The tenth annual Women & Wildlife Awards were celebrated with a cocktail party and silent auction on Wednesday, October 28, 2015, at Duke Farms. Conserve Wildlife Foundation proudly honored the contributions that three women – MacKenzie Hall, Pat Hamilton, and Tanya Oznowich - have made to wildlife conservation, and the leadership and inspiration they provide for those who strive to make a positive impact on species and habitat protection in New Jersey.
A powerful force behind the conservation of wildlife in New Jersey, MacKenzie Hall began working as a wildlife biologist for the Conserve Wildlife Foundation in 2004 and was been involved with projects spanning bat colonies, migrating amphibians, and grassland birds. What is most remarkable about Ms. Hall, however, is her ability to motivate the public to participate in these projects, inspiring non-scientists of all ages to become passionate conservationists.
Ms. Hall has supported and participated in bat research projects throughout the state. With many bat colonies suffering the effects of White-nose syndrome, she went above and beyond her duties to better understand this devastating disease and develop ways to combat it. Ms. Hall took part in colony monitoring, mist-netting, and banding, working through many nights in order to benefit these enormously important species. In 2012, she launched a “Bats in Buildings” program offering New Jersey homeowners bat-friendly “eviction” resources, as well as free bat houses for displaced colonies. Her dedication to the cause proved contagious. Many homeowners and pest control specialists, initially unsympathetic towards bats, have altered their practices to better accommodate the imperiled species.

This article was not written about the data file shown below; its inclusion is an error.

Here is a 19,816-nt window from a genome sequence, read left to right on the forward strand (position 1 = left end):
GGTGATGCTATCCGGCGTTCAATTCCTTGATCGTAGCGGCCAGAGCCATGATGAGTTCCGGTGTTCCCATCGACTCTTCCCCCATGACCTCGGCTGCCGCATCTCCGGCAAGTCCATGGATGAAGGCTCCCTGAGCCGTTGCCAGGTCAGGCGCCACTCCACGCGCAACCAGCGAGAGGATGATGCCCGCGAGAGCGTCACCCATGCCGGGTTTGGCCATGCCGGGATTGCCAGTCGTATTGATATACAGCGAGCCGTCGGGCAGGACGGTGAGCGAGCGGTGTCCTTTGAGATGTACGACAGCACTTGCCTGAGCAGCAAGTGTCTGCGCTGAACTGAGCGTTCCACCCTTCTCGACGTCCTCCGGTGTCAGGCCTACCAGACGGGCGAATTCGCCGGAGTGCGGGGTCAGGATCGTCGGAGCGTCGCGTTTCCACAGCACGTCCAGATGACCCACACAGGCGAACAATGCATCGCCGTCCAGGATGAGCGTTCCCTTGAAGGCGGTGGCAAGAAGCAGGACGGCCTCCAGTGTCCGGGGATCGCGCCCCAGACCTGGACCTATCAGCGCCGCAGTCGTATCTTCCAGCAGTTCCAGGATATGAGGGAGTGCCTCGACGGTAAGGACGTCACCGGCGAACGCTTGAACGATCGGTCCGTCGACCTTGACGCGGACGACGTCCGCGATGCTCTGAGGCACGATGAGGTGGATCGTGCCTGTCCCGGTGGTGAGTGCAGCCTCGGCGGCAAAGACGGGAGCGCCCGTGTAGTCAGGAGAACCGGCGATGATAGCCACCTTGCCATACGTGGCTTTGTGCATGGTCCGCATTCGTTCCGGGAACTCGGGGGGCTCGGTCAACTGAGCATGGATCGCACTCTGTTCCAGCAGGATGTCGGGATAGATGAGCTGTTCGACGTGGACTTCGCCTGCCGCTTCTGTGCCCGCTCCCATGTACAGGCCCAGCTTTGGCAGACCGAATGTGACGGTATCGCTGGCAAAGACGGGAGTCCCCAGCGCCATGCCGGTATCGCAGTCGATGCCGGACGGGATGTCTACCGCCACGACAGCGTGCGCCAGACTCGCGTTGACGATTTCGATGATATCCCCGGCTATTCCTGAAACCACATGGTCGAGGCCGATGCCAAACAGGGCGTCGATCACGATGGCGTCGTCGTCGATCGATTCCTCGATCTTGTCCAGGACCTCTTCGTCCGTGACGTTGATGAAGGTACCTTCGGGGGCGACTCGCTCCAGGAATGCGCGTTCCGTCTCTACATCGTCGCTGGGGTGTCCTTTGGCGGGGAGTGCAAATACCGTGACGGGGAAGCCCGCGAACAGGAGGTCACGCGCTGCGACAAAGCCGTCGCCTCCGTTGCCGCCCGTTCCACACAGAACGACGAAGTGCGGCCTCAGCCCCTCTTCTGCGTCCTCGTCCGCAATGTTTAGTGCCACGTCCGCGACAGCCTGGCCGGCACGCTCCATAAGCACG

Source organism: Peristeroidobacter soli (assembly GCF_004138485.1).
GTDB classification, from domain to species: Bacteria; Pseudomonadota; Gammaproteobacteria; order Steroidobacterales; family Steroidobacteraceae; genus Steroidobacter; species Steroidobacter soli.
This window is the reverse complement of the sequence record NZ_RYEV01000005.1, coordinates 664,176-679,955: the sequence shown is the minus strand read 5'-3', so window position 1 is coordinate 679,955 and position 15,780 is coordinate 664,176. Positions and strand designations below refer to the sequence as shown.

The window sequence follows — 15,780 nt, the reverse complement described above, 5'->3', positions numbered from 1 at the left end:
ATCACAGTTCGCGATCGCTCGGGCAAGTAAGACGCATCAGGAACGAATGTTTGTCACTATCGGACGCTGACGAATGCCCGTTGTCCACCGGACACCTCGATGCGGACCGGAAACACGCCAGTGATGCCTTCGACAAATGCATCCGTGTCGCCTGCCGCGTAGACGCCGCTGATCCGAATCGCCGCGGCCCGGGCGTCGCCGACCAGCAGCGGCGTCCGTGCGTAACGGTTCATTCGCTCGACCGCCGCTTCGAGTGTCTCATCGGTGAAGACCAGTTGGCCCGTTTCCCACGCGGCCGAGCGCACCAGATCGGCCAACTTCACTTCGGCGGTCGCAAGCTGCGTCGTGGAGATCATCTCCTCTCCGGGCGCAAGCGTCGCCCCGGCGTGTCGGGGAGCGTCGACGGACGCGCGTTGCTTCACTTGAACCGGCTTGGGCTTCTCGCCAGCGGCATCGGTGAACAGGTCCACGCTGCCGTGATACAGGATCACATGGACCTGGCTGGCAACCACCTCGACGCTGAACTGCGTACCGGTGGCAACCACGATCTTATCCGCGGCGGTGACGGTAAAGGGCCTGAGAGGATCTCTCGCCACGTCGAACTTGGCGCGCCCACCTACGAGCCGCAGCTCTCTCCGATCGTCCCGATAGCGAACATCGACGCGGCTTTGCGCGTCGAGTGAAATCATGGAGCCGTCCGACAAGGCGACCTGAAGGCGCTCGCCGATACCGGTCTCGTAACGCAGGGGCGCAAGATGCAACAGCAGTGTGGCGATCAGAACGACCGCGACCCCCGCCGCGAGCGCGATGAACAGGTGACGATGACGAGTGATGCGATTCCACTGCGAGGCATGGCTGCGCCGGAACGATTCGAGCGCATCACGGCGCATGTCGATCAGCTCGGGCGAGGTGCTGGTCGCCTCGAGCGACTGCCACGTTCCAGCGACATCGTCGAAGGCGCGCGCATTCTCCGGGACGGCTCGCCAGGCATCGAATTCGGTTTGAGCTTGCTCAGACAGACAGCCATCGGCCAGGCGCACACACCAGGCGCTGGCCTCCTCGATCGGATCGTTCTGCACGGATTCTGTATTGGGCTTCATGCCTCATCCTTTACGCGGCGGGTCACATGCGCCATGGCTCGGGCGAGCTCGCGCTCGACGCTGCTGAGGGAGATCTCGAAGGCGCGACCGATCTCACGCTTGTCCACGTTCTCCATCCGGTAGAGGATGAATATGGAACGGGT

In addition to her involvement in bat conservation, Ms. Hall is a passionate advocate for New Jersey’s amphibians and reptiles. She worked to address amphibian mortality on state roads, teaming up with working groups to help species of frogs and salamanders safely cross roads during their spring breeding season. She successfully coordinated amphibian surveys throughout the state, a task requiring road closures, the cooperation of multiple municipalities, the recruitment and training of volunteers, and the willingness to work outdoors overnight on cold, rainy nights!
Ms. Hall is well known for her diplomacy in her interactions with private landowners. In her work to implement conservation programs such as the Natural Resources Conservation Service’s Wildlife Habitat Incentive Program, her keen understanding of the process and positive attitude turned many farmers and landowners alike into dedicated environmental stewards. In turn, these new stewards helped protect at-risk grassland birds in New Jersey’s dwindling farmlands.